But is Morgan really all that Trump-like? Bernard Hickey says that he’s actually better than that – see: Why Gareth Morgan's no Donald Trump
 
The need for new political parties
 
Perhaps the biggest reason to welcome Morgan’s new party is simply out of a democratic principle of encouraging more ideological diversity in the party system (regardless of whether you are willing to vote for the Opportunities party). In this way, Andrew Geddis has blogged to say: “I think Gareth Morgan should be given more praise than scorn for wanting to inject some thinking into New Zealand's political scene” – see: They said I'd better take anything they'd got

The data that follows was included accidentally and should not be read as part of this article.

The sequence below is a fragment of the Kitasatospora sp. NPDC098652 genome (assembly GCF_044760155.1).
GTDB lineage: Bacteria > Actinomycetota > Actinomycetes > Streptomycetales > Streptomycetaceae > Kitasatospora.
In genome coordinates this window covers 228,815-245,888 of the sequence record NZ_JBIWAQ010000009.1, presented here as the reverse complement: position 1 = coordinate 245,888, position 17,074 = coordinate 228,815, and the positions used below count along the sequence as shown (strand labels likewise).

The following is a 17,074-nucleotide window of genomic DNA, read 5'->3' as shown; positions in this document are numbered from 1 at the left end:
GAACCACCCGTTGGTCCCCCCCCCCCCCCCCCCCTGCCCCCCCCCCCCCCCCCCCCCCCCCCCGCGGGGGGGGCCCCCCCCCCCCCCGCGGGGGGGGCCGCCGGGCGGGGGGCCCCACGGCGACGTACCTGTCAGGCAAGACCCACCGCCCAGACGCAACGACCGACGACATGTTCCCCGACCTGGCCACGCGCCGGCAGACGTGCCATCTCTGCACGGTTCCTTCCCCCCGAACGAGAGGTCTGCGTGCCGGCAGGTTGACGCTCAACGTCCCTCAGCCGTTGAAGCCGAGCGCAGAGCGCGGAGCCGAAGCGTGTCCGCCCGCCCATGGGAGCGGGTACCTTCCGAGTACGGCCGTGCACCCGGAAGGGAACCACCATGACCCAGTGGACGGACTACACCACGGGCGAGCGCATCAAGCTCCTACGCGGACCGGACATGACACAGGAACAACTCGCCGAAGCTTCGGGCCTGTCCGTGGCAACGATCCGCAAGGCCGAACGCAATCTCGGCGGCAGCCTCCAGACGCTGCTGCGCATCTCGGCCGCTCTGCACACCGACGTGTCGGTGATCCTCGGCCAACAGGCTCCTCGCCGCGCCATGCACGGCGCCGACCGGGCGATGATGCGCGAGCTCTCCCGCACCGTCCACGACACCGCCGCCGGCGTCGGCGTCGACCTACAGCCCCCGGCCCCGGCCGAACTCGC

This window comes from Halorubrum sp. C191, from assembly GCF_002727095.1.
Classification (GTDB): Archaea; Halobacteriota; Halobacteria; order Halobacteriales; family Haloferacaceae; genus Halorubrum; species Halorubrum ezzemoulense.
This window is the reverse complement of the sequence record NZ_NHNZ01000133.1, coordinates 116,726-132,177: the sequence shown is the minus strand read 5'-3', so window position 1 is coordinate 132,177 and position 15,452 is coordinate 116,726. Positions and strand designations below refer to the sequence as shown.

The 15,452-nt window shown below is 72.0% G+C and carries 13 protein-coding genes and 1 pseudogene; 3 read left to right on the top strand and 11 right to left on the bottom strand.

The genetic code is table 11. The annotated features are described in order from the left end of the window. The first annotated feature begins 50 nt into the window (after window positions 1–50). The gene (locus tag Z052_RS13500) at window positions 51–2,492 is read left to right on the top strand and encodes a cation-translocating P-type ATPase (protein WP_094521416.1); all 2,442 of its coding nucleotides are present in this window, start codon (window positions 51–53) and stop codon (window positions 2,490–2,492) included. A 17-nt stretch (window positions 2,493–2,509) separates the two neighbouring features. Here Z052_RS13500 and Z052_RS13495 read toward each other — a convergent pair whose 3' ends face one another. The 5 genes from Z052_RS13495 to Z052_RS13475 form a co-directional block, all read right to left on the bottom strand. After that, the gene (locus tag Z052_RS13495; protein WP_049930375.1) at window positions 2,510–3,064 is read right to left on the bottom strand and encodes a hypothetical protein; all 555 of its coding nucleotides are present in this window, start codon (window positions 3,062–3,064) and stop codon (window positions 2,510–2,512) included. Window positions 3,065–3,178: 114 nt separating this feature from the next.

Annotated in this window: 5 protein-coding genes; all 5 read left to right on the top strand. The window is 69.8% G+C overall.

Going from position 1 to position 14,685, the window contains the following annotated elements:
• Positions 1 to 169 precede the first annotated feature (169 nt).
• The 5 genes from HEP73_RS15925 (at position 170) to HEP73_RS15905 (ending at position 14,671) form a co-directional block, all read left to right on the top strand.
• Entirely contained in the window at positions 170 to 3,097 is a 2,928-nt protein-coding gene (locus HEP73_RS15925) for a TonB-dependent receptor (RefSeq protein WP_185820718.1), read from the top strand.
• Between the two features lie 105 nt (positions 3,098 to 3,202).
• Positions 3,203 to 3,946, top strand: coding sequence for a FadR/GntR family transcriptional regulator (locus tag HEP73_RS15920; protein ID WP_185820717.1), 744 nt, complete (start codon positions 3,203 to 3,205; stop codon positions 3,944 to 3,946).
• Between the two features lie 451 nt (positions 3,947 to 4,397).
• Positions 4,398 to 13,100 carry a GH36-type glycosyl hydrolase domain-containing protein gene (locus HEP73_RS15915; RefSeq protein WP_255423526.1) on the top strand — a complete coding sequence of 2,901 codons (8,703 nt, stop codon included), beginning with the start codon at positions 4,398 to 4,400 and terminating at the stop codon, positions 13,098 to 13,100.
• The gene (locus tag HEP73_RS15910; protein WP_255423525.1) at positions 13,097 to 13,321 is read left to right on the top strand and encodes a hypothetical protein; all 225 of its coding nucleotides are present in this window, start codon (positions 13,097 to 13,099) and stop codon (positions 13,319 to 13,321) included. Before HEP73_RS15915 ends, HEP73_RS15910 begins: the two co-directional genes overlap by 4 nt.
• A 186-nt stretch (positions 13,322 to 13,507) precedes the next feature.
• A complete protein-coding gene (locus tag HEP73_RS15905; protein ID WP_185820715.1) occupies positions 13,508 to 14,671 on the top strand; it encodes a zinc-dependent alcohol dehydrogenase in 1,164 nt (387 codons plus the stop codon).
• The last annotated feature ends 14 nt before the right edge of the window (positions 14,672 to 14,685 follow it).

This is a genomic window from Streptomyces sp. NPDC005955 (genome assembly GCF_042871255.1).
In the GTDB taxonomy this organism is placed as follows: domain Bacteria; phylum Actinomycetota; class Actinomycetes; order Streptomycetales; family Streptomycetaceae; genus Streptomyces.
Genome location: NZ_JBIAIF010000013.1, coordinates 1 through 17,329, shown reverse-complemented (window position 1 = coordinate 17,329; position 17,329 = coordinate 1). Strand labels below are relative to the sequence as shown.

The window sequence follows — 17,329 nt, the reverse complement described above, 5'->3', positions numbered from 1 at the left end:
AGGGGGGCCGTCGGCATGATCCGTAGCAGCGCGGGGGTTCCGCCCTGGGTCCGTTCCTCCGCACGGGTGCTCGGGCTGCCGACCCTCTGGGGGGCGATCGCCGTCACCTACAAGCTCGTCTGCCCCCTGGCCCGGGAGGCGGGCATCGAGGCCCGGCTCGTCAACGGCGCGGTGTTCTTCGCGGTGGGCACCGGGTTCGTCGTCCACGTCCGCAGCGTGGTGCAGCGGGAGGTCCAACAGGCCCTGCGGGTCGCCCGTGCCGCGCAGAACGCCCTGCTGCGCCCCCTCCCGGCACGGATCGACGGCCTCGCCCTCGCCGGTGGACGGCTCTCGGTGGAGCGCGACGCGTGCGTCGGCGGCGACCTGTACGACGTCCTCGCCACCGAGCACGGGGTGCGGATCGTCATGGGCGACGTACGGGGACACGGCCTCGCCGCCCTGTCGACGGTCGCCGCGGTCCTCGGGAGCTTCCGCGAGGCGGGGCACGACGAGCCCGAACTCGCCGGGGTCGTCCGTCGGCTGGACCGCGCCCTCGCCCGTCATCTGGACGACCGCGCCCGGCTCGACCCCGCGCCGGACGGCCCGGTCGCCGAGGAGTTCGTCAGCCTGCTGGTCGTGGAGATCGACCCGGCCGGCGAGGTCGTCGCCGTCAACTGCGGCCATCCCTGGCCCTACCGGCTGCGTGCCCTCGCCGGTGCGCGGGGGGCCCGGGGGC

Geddis’ point is worth quoting at length: “I have no idea how successful this will be –I'll simply note that aside from Bob Jones' "New Zealand Party" (which was formed and operated in a very different political climate) such outsider parties do not have a strong track record in New Zealand. And I also have no idea whether Gareth Morgan as an individual will be any good at the practice of politics, or will instead turn out to be a less creepy version of Colin Craig. However, what I do know is that Morgan has spent a lot of his money in recent years producing research and seeking to spark public debate on everything from the environment to the Treaty of Waitangi to rethinking tax and welfare policies. People may disagree with the conclusions reached, or have criticisms of the methodologies used, but the underlying motivation seems extremely laudable to me ... to move past gut-level ideological reflexes and status quo biases and instead look at what evidence tells us about alternatives. So given that there's been a fair bit of angsting of late about the growth of "post truth politics" and the "death of expertise" of late, anyone who is standing up and asserting that there is a place in our political discourse for informed policy and fact-based alternatives - especially someone who has put a lot of skin into that game before throwing his hat in the ring - ought to be applauded rather than ridiculed for his efforts. Whether that then means he deserves our votes remains, of course, to be determined.”